Objectives: We examined gap length, characteristics associated with gap length, and number of enrollment periods among Medicaid-enrolled children in the United States.
Methods: We linked the 2004 National Health Interview Survey to Medicaid Analytic eXtract files for 1999 through 2008. We examined linkage-eligible children aged 5 to 13 years in the 2004 National Health Interview Survey who disenrolled from Medicaid. We generated Kaplan-Meier curves of time to reenrollment. We used Cox proportional hazards models to assess the effect of sociodemographic variables on time to reenrollment. We compared the percentage of children enrolled 4 or more times across sociodemographic groups. RESULTS. Of children who disenrolled from Medicaid, 35.8%, 47.1%, 63.5%, 70.8%, and 79.1% of children had reenrolled in Medicaid by 6 months, 1, 3, 5, and 10 years, respectively. Children who were younger, poorer, or of minority race/ethnicity or had lower educated parents had shorter gaps in Medicaid and were more likely to have had 4 or more Medicaid enrollment periods.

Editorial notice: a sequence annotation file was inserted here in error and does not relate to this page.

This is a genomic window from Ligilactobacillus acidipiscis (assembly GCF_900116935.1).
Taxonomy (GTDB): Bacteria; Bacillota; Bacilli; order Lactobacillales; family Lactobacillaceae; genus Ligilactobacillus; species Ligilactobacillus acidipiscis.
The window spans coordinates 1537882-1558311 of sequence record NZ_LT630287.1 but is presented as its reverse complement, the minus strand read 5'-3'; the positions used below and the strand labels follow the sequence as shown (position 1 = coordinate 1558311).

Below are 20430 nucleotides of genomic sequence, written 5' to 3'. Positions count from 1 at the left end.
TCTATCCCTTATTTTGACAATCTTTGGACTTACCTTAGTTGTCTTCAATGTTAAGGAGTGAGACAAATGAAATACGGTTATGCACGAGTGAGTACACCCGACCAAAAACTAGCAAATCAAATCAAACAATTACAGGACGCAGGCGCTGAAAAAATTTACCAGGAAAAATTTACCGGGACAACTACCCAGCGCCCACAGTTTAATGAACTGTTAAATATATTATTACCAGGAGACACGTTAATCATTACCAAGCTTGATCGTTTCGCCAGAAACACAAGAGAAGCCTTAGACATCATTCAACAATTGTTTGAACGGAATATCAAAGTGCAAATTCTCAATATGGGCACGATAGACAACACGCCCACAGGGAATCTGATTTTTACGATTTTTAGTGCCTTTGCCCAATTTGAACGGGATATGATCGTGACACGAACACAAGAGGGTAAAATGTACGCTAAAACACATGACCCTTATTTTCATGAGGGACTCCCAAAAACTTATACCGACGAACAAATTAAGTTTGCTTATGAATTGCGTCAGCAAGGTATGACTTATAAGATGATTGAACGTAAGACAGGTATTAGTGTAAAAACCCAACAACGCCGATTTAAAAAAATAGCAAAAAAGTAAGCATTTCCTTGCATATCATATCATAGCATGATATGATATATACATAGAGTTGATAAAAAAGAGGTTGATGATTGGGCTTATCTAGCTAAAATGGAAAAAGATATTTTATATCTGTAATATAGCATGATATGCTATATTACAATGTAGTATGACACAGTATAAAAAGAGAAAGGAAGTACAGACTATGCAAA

Conclusions: Nearly half of US children who disenrolled from Medicaid reenrolled within 1 year. Children with traditionally high-risk demographic characteristics had shorter gaps in Medicaid enrollment and were more likely to have more periods of Medicaid enrollment.